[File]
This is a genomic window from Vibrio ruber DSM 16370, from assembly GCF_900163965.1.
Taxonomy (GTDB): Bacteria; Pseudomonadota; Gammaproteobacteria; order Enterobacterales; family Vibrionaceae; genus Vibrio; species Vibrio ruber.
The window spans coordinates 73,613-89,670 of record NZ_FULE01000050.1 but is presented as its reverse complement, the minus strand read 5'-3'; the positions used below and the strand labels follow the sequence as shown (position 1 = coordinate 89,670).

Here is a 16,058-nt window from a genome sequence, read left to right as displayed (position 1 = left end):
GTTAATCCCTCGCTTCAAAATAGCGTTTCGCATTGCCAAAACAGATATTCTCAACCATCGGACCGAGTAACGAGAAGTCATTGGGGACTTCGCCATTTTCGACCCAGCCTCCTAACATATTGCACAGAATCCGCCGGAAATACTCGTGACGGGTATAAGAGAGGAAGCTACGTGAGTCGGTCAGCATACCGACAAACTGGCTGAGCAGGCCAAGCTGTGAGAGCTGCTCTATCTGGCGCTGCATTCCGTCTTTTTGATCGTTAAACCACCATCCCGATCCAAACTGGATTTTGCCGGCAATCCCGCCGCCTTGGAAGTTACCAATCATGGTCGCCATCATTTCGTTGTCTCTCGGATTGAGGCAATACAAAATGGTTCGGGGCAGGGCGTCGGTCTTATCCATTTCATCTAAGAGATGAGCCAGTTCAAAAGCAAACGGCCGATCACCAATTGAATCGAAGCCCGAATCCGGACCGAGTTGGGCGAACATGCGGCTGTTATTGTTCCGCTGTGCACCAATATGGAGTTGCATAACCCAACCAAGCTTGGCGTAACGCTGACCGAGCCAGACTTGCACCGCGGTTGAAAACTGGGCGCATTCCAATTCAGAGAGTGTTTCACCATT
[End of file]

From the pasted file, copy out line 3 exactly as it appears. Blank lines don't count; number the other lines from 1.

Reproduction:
The window spans coordinates 73,613-89,670 of record NZ_FULE01000050.1 but is presented as its reverse complement, the minus strand read 5'-3'; the positions used below and the strand labels follow the sequence as shown (position 1 = coordinate 89,670).